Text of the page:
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Katherine Waterston continues to prove she belongs on the big screen and can handle big characters. Although she is sworn by duty to bring in Newt and his briefcase, she eventually knows that Newt is kind hearted and helps him. Alison Sudol’s Queenie is a rather interesting and wide-eyed character who has never meant a No-Maj before. Ezra Miller, who should have had more screen time makes a worthy and worthwhile impression as his tortured soul character. Colin Farrell is always reliable, and is so here, but again, I wish we had more time with his character. Carmen Ejogo as the “President” of Magic doesn’t do much in the film, Jon Voight is in the film for literally three scenes, and while it feels like he’s character is important – and it is in a sense – the storyline is quickly dealt with, which feels rather odd and like a cheat.

While I had fun watching the film, Fantastic Beasts does have some odd pacing and tonal shifts. One moment we go from a fun and humorous moment and then suddenly go to a dark and ominous scene. While I can see what they were trying to do, it was a bit jarring the first time, and it happens more than once.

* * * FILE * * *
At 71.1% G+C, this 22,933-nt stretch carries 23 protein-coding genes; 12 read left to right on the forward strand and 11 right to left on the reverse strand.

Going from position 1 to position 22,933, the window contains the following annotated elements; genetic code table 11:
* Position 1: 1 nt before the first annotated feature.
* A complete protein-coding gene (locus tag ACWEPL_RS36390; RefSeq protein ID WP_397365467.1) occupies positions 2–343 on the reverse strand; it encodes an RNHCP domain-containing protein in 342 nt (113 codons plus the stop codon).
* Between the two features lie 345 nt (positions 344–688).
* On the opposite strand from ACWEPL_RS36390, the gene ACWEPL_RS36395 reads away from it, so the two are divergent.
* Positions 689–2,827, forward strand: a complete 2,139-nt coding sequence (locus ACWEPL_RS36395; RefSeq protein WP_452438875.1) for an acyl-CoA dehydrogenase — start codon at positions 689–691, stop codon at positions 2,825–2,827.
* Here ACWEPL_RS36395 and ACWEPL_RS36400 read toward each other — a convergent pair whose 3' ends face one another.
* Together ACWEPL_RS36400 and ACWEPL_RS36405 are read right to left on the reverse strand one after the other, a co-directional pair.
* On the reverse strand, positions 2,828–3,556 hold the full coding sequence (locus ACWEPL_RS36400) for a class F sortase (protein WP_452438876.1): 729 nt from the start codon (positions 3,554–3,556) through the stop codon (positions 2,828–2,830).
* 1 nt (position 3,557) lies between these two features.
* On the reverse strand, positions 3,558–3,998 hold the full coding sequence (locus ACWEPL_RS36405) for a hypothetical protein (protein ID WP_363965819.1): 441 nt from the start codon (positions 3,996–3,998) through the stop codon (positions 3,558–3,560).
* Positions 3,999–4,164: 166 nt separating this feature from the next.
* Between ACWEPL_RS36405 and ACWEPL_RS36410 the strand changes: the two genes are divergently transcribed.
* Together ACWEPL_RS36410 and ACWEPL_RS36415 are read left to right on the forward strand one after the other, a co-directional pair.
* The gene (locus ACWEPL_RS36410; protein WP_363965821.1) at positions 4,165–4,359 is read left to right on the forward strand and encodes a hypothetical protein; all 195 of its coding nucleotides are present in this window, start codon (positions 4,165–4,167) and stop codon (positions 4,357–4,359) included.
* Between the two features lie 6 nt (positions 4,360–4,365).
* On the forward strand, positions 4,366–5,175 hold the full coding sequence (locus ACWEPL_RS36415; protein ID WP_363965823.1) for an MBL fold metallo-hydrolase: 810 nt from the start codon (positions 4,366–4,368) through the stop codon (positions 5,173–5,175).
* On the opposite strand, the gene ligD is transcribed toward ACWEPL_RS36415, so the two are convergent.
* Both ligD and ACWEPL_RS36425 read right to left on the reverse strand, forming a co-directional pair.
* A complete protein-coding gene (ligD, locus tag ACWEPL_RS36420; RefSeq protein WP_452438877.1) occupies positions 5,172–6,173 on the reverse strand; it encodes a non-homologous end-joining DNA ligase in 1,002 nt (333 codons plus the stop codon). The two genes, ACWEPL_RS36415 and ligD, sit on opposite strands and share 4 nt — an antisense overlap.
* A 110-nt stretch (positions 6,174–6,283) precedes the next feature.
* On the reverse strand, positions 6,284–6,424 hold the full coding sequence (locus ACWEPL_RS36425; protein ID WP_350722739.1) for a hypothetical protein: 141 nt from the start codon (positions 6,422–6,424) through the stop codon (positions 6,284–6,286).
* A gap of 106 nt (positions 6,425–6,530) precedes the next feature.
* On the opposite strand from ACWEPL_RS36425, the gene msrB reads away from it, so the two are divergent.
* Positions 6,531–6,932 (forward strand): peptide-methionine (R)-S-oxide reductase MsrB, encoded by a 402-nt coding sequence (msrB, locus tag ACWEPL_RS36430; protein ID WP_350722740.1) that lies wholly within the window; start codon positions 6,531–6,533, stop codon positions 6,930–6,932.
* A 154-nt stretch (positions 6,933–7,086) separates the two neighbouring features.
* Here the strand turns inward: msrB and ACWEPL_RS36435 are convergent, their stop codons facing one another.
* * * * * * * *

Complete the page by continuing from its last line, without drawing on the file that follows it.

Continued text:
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All in all, Fantastic Beasts and Where to Find Them is a good start to a new franchise, however, not without its drawbacks and missteps. If you’re not too familiar with the history and lore that’s not just in the books, you will be a little lost, but thankfully J.K. Rowling probably knew that. This new batch of characters and creatures is a magical – pun intended – bunch, and while I had my reservation about the film, I’m interested in seeing where his new story will take me.

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Fantastic Beasts and Where to Find Them

4 out of 5